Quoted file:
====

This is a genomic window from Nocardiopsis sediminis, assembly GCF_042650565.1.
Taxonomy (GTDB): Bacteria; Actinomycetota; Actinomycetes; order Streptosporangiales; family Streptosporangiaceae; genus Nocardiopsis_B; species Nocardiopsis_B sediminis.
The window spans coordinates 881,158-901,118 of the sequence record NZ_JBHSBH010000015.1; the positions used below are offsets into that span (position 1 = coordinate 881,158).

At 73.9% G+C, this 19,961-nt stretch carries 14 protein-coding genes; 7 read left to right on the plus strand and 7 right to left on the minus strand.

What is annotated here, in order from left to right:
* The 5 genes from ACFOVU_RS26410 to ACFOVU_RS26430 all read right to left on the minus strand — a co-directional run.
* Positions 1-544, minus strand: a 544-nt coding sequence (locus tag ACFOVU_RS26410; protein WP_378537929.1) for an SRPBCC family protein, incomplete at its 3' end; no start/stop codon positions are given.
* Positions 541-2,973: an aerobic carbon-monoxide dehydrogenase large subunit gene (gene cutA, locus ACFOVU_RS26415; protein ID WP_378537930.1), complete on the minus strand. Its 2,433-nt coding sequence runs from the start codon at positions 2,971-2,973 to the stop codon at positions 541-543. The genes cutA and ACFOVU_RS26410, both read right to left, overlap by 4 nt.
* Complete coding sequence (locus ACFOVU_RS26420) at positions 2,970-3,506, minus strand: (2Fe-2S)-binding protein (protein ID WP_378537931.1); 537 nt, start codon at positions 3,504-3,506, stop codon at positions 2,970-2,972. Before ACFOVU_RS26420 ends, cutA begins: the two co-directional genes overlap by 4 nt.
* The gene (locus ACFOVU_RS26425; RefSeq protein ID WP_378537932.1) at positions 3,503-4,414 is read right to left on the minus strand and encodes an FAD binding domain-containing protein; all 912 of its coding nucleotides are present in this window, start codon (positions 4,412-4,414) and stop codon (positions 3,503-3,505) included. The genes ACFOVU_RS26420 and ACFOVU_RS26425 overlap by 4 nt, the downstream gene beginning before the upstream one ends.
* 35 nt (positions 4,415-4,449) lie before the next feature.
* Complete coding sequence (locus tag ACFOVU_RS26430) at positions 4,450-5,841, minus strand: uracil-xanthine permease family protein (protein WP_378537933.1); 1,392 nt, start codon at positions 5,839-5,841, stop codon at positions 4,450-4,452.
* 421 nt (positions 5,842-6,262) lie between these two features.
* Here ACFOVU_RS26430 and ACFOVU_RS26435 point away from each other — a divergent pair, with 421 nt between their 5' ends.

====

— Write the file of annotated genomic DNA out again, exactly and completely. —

This is a genomic window from Nocardiopsis sediminis, assembly GCF_042650565.1.
Taxonomy (GTDB): Bacteria; Actinomycetota; Actinomycetes; order Streptosporangiales; family Streptosporangiaceae; genus Nocardiopsis_B; species Nocardiopsis_B sediminis.
The window spans coordinates 881,158-901,118 of the sequence record NZ_JBHSBH010000015.1; the positions used below are offsets into that span (position 1 = coordinate 881,158).

At 73.9% G+C, this 19,961-nt stretch carries 14 protein-coding genes; 7 read left to right on the plus strand and 7 right to left on the minus strand.

What is annotated here, in order from left to right:
* The 5 genes from ACFOVU_RS26410 to ACFOVU_RS26430 all read right to left on the minus strand — a co-directional run.
* Positions 1-544, minus strand: a 544-nt coding sequence (locus tag ACFOVU_RS26410; protein WP_378537929.1) for an SRPBCC family protein, incomplete at its 3' end; no start/stop codon positions are given.
* Positions 541-2,973: an aerobic carbon-monoxide dehydrogenase large subunit gene (gene cutA, locus ACFOVU_RS26415; protein ID WP_378537930.1), complete on the minus strand. Its 2,433-nt coding sequence runs from the start codon at positions 2,971-2,973 to the stop codon at positions 541-543. The genes cutA and ACFOVU_RS26410, both read right to left, overlap by 4 nt.
* Complete coding sequence (locus ACFOVU_RS26420) at positions 2,970-3,506, minus strand: (2Fe-2S)-binding protein (protein ID WP_378537931.1); 537 nt, start codon at positions 3,504-3,506, stop codon at positions 2,970-2,972. Before ACFOVU_RS26420 ends, cutA begins: the two co-directional genes overlap by 4 nt.
* The gene (locus ACFOVU_RS26425; RefSeq protein ID WP_378537932.1) at positions 3,503-4,414 is read right to left on the minus strand and encodes an FAD binding domain-containing protein; all 912 of its coding nucleotides are present in this window, start codon (positions 4,412-4,414) and stop codon (positions 3,503-3,505) included. The genes ACFOVU_RS26420 and ACFOVU_RS26425 overlap by 4 nt, the downstream gene beginning before the upstream one ends.
* 35 nt (positions 4,415-4,449) lie before the next feature.
* Complete coding sequence (locus tag ACFOVU_RS26430) at positions 4,450-5,841, minus strand: uracil-xanthine permease family protein (protein WP_378537933.1); 1,392 nt, start codon at positions 5,839-5,841, stop codon at positions 4,450-4,452.
* 421 nt (positions 5,842-6,262) lie between these two features.
* Here ACFOVU_RS26430 and ACFOVU_RS26435 point away from each other — a divergent pair, with 421 nt between their 5' ends.